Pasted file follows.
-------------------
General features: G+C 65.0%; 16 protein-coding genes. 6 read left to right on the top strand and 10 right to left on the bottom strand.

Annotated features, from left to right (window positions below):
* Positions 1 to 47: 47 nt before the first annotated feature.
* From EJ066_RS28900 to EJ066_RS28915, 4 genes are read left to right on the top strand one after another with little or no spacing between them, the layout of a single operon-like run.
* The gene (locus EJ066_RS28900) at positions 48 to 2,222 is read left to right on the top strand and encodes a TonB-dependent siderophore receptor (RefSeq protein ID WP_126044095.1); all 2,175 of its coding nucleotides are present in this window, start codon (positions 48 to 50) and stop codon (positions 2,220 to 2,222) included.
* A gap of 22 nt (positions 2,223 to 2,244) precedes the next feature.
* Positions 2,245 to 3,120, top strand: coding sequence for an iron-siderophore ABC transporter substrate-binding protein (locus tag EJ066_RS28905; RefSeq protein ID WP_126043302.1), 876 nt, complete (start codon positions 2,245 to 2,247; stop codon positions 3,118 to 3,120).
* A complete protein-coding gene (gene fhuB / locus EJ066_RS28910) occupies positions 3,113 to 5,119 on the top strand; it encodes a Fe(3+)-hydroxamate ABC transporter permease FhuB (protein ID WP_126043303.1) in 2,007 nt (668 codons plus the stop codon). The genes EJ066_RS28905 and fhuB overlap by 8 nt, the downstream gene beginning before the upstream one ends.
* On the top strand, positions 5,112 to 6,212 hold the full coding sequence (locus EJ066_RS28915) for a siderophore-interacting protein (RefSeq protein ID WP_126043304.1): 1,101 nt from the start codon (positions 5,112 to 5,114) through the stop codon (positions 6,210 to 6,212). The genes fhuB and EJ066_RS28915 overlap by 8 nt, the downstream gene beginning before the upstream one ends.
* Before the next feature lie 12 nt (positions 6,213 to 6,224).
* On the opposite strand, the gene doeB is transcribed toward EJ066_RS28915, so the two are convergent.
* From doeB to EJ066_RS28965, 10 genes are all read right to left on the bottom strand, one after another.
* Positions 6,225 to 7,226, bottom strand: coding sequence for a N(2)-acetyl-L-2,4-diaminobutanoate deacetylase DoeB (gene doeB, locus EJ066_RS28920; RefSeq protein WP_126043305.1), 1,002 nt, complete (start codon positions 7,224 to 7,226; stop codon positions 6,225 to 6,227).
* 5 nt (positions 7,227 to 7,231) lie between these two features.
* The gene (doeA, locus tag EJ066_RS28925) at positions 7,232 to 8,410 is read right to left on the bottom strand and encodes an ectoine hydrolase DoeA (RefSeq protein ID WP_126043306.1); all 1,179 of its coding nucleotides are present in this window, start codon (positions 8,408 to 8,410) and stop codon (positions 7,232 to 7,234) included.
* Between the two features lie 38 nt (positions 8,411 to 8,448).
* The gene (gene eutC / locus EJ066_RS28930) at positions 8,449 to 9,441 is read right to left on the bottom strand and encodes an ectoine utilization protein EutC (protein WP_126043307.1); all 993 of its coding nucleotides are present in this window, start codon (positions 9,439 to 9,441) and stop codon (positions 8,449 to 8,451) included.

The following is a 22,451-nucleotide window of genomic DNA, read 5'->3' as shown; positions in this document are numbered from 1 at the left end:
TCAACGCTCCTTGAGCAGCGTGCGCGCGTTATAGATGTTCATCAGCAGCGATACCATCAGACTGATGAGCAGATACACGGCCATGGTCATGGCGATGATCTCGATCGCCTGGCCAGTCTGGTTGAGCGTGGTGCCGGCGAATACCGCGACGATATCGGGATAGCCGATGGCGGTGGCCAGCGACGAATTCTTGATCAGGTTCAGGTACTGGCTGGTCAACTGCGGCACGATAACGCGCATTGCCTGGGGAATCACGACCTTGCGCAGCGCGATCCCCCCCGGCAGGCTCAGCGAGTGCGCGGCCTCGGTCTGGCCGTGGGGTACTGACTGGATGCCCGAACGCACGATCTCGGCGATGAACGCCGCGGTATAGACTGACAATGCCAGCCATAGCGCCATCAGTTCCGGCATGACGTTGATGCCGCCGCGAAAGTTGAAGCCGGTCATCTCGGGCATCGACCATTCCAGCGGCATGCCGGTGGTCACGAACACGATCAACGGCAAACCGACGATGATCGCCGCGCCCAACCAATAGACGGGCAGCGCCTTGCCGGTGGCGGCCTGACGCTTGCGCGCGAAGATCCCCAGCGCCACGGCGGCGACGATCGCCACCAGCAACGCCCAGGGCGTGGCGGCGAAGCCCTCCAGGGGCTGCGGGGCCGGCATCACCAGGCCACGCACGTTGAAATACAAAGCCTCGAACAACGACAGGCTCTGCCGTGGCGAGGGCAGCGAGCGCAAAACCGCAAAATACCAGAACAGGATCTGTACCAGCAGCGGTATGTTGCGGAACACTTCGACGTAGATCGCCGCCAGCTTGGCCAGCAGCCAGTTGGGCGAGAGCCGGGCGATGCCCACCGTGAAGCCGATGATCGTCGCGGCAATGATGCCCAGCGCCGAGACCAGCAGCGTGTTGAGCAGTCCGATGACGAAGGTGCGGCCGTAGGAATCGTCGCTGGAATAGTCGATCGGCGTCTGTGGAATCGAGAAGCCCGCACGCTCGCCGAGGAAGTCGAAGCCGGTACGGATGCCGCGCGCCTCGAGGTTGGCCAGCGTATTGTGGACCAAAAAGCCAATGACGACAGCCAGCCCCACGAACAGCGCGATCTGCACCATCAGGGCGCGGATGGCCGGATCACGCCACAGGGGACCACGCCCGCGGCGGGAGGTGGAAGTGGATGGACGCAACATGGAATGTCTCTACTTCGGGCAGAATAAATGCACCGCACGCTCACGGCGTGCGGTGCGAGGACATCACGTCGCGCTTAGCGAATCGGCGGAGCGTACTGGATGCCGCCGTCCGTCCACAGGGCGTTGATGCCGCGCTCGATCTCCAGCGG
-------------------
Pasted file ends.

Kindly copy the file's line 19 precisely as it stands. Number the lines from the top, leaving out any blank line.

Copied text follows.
TCAACGCTCCTTGAGCAGCGTGCGCGCGTTATAGATGTTCATCAGCAGCGATACCATCAGACTGATGAGCAGATACACGGCCATGGTCATGGCGATGATCTCGATCGCCTGGCCAGTCTGGTTGAGCGTGGTGCCGGCGAATACCGCGACGATATCGGGATAGCCGATGGCGGTGGCCAGCGACGAATTCTTGATCAGGTTCAGGTACTGGCTGGTCAACTGCGGCACGATAACGCGCATTGCCTGGGGAATCACGACCTTGCGCAGCGCGATCCCCCCCGGCAGGCTCAGCGAGTGCGCGGCCTCGGTCTGGCCGTGGGGTACTGACTGGATGCCCGAACGCACGATCTCGGCGATGAACGCCGCGGTATAGACTGACAATGCCAGCCATAGCGCCATCAGTTCCGGCATGACGTTGATGCCGCCGCGAAAGTTGAAGCCGGTCATCTCGGGCATCGACCATTCCAGCGGCATGCCGGTGGTCACGAACACGATCAACGGCAAACCGACGATGATCGCCGCGCCCAACCAATAGACGGGCAGCGCCTTGCCGGTGGCGGCCTGACGCTTGCGCGCGAAGATCCCCAGCGCCACGGCGGCGACGATCGCCACCAGCAACGCCCAGGGCGTGGCGGCGAAGCCCTCCAGGGGCTGCGGGGCCGGCATCACCAGGCCACGCACGTTGAAATACAAAGCCTCGAACAACGACAGGCTCTGCCGTGGCGAGGGCAGCGAGCGCAAAACCGCAAAATACCAGAACAGGATCTGTACCAGCAGCGGTATGTTGCGGAACACTTCGACGTAGATCGCCGCCAGCTTGGCCAGCAGCCAGTTGGGCGAGAGCCGGGCGATGCCCACCGTGAAGCCGATGATCGTCGCGGCAATGATGCCCAGCGCCGAGACCAGCAGCGTGTTGAGCAGTCCGATGACGAAGGTGCGGCCGTAGGAATCGTCGCTGGAATAGTCGATCGGCGTCTGTGGAATCGAGAAGCCCGCACGCTCGCCGAGGAAGTCGAAGCCGGTACGGATGCCGCGCGCCTCGAGGTTGGCCAGCGTATTGTGGACCAAAAAGCCAATGACGACAGCCAGCCCCACGAACAGCGCGATCTGCACCATCAGGGCGCGGATGGCCGGATCACGCCACAGGGGACCACGCCCGCGGCGGGAGGTGGAAGTGGATGGACGCAACATGGAATGTCTCTACTTCGGGCAGAATAAATGCACCGCACGCTCACGGCGTGCGGTGCGAGGACATCACGTCGCGCTTAGCGAATCGGCGGAGCGTACTGGATGCCGCCGTCCGTCCACAGGGCGTTGATGCCGCGCTCGATCTCCAGCGG